A Coaching Power Tool Created by Agatha Hughes
(Life & Wellness Coach, UNITED STATES)
One of the definitions of the word comfort from dictionary.com is this: a state of ease and satisfaction of bodily wants, with freedom from pain and anxiety.
A perspective of comfort is the belief that buffering yourself from change or disruption will preserve stability and happiness it is the maintenance of freedom from pain or anxiety,as the definition explains. By having this perspective, the structures one employs support stagnation and standstill with the assumption that any adjustment to lifestyle will cause instability, imbalance, and chaos. Once a routine is established, deviation even in a positive direction evokes fear. There may even be an idea that if a situation is recognized as less than ideal, external factors will eventually accommodate a better situation without personal action. A state of comfort is often just the opposite, as it usually leads to feeling trapped, anxious, and unhappy.
Example of comfort perspective:
A newly married woman who is living with her husband allows her sister with her children to live rent-free at her old residence due to the sister’s marital and financial struggles. The woman can no longer afford to keep this old residence with her new bills, but continues to make ends meet because the sister is unreceptive to encouragement to find her own place. The woman also knows that taking back this offer would put pressure on her parents to support the sister and kids. This situation is now causing financial and marital strain on the woman, but she does not change it for fear of family drama and expresses hope that with the birth of her new son, the sister will change her mind and move out on her own.
One of the definitions of trust from dictionary.com is this: reliance on the integrity, strength, ability, surety, etc., of a person or thing; confidence. The word that strikes me in their definition is surety.
A perspective of self-trust is the belief that living in alignment with your values will always lead you to the top, even in unclear situations. A strong foundation and understanding of your beliefs supports and directs you in making decisions and allows for the discovery of positive solutions to seemingly negative disruptions. This state supports confidence and a feeling of calmness or peace.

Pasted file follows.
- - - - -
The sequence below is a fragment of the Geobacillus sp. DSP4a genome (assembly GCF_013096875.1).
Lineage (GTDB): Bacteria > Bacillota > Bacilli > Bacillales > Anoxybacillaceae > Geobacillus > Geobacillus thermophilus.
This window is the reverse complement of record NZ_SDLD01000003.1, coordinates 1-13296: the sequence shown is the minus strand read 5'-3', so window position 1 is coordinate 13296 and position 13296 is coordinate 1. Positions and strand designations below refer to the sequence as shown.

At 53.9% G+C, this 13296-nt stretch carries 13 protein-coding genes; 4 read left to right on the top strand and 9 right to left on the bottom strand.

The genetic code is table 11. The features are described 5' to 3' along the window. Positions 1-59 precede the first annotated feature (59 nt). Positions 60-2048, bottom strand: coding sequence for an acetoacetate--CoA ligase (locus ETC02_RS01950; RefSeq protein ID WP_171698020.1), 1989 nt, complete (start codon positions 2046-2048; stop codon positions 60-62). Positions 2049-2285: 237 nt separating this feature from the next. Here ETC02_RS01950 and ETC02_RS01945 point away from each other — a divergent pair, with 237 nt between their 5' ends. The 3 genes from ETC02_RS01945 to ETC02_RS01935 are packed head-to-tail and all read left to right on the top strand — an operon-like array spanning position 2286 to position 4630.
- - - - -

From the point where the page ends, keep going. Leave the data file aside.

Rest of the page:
The woman in the above scenario considers her values. She values her family, independence, responsibility, and respect towards all. She brainstorms possible courses of action that would resolve the situation, including having a family meeting and setting financial requirements or boundaries for her sister. She knows that providing her sister shelter at her own expense, when she believes her sister is capable of supporting her family and is taking advantage by making unnecessary purchases, is not offering realistic help and is not aligned with her respect for herself and husband. By having a family meeting, she is respecting all involved by giving an opportunity to participate in the decision, and by setting boundaries she is exercising her values of responsibility. She believes that abiding by her values will produce the best outcome.
I drew this tool from a client’s experience, though I can apply it to my own experiences as well as another person’s circumstance that I’ve observed.
My client preserved a long-term relationship with her significant other who had a drug habit, was dishonest, and in legal trouble. She was committed to the belief that through rehabilitation and love, he would change, though he repeatedly let her down. She was anxious, worried, and arguing, but kept an unchanged lifestyle that made her comfortable- she still had a relationship and someone to live with. However, she was struggling with staying in the relationship. I asked what it would take for her to know that circumstances were improving, what the ideal life together look like. She had difficulty explaining because of the possibility of a jail time sentence. The knowledge of this outcome would provide her the turning point she needed to decide which action to take, and so I asked her what she would do if he did or did not go to jail. She explained that either way, she would initially stay and observe his course of action afterwards, and outlined what actions would indicate improvement on his part. If he did not change, she would have established reasons to leave him. Highlighting her neglected values of health and self-respect allowed her to define actions that would align with her priorities. Once she created an action plan for possible behaviors of his that would upset her comfort state again, she felt confident navigating their relationship no matter what.
I remained committed to my chosen career path with the idea that venturing away from it could wreak havoc on my life.
What about all of the money I’ve spent on school?
How could I afford learning something else?